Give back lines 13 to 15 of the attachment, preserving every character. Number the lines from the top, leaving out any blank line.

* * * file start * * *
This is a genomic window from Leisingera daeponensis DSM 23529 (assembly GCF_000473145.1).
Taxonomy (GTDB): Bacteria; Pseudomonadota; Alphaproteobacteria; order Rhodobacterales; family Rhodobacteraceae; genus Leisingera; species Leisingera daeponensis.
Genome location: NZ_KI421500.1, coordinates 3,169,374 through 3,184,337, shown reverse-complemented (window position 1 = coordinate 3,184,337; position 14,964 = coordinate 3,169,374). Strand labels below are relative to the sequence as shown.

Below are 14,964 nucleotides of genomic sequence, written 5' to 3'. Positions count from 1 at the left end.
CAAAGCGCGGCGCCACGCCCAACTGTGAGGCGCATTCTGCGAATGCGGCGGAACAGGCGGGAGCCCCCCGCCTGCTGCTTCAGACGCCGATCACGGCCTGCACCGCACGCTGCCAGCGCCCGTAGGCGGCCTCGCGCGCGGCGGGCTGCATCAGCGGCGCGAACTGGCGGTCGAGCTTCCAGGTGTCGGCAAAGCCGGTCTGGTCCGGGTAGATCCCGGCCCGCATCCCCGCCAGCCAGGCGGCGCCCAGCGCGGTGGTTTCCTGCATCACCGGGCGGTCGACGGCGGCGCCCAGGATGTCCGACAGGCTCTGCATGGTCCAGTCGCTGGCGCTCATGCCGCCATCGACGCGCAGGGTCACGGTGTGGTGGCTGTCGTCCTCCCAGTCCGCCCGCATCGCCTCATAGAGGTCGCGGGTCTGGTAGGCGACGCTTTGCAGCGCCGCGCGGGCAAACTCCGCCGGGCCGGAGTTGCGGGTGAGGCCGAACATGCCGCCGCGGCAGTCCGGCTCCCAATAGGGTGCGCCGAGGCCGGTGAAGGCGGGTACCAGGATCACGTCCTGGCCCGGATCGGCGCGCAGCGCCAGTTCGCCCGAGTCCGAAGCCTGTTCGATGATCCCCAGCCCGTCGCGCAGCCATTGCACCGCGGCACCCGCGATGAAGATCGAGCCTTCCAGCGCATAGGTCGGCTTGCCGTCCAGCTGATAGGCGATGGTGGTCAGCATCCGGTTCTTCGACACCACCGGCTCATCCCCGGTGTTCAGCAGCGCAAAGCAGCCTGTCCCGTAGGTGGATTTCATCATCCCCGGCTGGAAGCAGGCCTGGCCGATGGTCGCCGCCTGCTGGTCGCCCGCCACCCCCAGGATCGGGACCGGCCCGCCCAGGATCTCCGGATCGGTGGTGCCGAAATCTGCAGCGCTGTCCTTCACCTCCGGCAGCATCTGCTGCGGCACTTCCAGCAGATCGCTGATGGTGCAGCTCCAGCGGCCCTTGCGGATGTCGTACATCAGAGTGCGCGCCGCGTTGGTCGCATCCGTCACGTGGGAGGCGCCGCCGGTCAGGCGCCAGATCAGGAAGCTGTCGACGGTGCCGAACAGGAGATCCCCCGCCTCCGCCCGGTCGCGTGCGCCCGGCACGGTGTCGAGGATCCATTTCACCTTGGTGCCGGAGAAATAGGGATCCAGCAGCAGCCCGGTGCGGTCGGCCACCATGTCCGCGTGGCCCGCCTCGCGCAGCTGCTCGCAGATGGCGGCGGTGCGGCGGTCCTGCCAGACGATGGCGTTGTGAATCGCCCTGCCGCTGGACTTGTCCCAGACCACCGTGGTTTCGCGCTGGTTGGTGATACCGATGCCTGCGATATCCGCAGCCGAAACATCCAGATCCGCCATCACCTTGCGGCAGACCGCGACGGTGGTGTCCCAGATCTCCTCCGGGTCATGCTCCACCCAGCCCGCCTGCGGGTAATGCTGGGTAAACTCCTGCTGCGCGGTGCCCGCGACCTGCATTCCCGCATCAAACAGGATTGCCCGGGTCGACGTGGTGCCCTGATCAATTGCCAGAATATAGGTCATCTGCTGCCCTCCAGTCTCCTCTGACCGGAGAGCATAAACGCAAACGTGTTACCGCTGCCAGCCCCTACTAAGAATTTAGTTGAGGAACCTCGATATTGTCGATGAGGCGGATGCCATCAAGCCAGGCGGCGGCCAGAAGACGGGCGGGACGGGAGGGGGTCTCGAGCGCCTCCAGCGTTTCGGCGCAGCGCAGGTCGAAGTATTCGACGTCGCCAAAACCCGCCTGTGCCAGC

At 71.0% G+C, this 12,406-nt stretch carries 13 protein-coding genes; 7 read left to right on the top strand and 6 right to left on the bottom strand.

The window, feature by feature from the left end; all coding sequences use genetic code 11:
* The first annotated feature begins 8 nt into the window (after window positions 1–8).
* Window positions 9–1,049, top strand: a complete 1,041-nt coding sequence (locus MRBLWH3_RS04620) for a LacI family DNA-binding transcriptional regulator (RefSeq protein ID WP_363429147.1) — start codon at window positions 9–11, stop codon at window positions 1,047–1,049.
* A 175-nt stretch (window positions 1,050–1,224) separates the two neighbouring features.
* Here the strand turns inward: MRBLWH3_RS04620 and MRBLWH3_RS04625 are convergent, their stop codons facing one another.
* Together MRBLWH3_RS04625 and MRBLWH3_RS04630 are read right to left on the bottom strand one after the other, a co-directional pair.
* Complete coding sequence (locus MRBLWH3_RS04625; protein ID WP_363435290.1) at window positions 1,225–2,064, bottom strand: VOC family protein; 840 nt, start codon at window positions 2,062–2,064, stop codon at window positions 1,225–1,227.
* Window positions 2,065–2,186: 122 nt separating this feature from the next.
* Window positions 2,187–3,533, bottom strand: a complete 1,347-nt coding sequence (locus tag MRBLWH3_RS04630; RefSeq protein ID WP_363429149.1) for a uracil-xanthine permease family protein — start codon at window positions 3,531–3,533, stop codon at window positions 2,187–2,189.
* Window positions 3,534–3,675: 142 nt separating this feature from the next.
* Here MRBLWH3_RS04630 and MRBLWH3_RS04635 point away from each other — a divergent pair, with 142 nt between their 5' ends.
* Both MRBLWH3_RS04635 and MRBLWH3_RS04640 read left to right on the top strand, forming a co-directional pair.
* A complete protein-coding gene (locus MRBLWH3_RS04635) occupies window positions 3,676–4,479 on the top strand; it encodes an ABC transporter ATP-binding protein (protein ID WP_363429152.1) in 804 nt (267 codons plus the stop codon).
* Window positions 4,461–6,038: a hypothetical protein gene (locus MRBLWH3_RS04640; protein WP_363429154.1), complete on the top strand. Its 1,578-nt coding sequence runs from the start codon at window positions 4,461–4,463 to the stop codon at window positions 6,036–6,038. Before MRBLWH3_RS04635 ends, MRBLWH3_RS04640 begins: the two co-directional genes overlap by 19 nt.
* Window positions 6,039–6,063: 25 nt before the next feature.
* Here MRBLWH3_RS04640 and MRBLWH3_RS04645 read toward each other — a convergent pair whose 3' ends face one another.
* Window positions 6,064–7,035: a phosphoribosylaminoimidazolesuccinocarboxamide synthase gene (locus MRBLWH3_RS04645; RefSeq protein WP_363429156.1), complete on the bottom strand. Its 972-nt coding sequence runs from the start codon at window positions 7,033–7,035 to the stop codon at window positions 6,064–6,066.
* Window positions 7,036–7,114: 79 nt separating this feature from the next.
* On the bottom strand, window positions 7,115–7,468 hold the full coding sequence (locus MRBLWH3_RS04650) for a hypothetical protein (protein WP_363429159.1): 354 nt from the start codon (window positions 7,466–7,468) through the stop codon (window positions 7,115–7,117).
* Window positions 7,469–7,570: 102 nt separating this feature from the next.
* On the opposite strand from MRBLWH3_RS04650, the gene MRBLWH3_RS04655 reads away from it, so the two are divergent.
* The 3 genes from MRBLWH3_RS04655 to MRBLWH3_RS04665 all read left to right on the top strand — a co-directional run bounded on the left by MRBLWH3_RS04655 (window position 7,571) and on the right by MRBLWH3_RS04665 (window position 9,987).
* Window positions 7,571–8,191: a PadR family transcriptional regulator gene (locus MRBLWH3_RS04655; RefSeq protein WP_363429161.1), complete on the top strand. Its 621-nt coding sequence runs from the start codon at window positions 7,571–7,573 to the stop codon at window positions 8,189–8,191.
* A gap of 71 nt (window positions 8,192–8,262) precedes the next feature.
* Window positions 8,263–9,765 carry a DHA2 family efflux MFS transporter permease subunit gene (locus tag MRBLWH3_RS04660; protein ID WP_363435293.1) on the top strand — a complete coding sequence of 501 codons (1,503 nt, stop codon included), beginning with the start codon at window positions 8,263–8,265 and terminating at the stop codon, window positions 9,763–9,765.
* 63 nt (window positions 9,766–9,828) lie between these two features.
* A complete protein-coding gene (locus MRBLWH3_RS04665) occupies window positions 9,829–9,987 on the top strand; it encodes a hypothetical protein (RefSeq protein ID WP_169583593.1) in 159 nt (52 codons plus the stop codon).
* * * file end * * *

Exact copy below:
* Complete coding sequence (locus MRBLWH3_RS04625; protein ID WP_363435290.1) at window positions 1,225–2,064, bottom strand: VOC family protein; 840 nt, start codon at window positions 2,062–2,064, stop codon at window positions 1,225–1,227.
* Window positions 2,065–2,186: 122 nt separating this feature from the next.
* Window positions 2,187–3,533, bottom strand: a complete 1,347-nt coding sequence (locus tag MRBLWH3_RS04630; RefSeq protein ID WP_363429149.1) for a uracil-xanthine permease family protein — start codon at window positions 3,531–3,533, stop codon at window positions 2,187–2,189.